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Allergy. 2004 Sep;59(9):946-52.

Exposure to house dust endotoxin and allergic sensitization in adults.

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GSF - National Research Center for Environment and Health, Institute of Epidemiology, Neuherberg, Germany.



It has been suggested that exposure to elevated levels of endotoxin decreases the risk of allergic sensitization.


To examine the associations between current exposure to bacterial endotoxin in house dust and allergic sensitization in adults.


In 1995-1996, we conducted a nested case-control study following a cross-sectional study performed within the European Community Respiratory Health Survey (ECRHS). Data of 350 adults aged 25-50 years was analysed. Allergic sensitization was assessed by measurement of specific immunoglobulin E (IgE) against several inhalant allergens. Living room floor dust samples were taken. The endotoxin content was quantified using a chromogenic kinetic Limulus amoebocyte lysate test.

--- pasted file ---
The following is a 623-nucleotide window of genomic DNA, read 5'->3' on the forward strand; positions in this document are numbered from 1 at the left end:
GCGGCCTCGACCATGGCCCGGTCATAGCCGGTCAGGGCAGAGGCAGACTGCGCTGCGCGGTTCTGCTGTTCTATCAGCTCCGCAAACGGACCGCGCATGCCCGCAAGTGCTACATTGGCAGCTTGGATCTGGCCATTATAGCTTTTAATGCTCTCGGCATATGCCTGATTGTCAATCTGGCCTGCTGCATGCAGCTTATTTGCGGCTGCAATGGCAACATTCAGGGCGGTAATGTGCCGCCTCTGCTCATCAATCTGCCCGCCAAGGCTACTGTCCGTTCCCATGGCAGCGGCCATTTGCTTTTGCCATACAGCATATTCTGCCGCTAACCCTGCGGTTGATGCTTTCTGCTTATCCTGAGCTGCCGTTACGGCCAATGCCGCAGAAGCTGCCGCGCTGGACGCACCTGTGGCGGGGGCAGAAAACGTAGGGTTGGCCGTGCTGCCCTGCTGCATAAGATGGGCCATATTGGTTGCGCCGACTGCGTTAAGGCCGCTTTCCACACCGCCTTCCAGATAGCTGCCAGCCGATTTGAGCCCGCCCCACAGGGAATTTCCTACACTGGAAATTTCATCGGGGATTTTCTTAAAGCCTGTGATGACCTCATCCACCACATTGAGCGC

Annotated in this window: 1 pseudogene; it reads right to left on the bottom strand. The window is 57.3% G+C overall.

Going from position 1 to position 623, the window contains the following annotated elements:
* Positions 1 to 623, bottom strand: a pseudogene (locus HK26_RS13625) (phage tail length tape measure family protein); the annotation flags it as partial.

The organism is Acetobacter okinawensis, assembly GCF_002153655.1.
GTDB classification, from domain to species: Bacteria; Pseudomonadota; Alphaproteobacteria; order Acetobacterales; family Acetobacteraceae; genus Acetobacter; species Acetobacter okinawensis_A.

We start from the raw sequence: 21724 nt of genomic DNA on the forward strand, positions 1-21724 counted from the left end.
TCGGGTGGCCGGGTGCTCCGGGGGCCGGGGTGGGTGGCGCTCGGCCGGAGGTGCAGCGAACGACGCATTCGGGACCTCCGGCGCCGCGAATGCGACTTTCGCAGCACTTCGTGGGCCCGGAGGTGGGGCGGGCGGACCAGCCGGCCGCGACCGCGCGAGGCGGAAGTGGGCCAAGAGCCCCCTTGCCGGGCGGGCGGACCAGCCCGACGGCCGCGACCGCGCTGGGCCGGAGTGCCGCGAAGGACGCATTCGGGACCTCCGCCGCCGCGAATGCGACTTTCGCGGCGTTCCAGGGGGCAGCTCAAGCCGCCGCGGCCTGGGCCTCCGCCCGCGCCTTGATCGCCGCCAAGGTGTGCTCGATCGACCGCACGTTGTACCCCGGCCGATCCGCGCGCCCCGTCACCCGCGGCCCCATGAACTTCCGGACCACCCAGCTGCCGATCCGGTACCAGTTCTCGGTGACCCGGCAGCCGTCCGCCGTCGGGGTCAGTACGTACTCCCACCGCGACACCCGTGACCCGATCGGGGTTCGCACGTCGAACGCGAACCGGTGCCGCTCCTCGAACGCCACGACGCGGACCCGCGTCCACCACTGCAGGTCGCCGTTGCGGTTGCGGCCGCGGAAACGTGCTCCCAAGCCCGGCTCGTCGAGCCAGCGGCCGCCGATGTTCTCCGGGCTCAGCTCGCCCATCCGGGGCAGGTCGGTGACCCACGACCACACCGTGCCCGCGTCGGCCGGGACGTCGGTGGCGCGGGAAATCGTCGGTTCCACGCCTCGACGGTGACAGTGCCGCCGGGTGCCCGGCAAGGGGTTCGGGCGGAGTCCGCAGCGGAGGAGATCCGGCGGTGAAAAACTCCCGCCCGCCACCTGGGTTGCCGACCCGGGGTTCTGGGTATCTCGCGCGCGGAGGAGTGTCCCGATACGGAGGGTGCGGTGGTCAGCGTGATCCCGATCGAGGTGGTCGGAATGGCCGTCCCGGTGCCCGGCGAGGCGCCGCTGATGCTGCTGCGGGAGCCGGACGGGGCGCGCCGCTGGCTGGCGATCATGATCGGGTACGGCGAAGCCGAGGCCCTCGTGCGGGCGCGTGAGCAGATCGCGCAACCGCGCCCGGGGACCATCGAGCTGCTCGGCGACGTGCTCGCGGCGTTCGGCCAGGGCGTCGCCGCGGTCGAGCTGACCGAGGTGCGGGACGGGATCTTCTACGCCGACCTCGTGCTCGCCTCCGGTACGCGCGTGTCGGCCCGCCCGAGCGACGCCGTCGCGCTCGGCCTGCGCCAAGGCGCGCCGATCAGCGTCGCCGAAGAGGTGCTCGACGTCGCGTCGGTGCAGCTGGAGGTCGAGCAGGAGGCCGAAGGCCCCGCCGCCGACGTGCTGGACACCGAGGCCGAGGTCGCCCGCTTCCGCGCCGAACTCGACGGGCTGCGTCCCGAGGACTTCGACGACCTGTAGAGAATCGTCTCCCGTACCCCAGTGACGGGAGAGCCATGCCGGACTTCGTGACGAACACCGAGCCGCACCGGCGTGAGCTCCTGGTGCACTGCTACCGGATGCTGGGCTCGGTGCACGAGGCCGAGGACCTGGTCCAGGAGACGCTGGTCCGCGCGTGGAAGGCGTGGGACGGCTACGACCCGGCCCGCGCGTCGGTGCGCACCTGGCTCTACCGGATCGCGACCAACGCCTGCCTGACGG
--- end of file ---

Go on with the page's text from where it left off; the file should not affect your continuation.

Multiple logistic regression analysis showed a negative association between exposure to house dust endotoxin and severe allergic sensitization. Odds ratios (95% CI) adjusted for place of residence, gender, age, and 'caseness' were 0.80 (0.64-1.00) for sensitization to >/=1 allergen and 0.72 (0.56, 0.92) for sensitization to >/=2 allergens using 3.5 kU/l as a cut-off value for sensitization. With regard to single allergens, the protective effect of endotoxin was strongest for pollen sensitization [aOR (95% CI) = 0.74 (0.58, 0.93)].


Our results indicate that current exposure to higher levels of house dust endotoxin might be associated with a decreased odds of allergic sensitization in adults.

[Indexed for MEDLINE]

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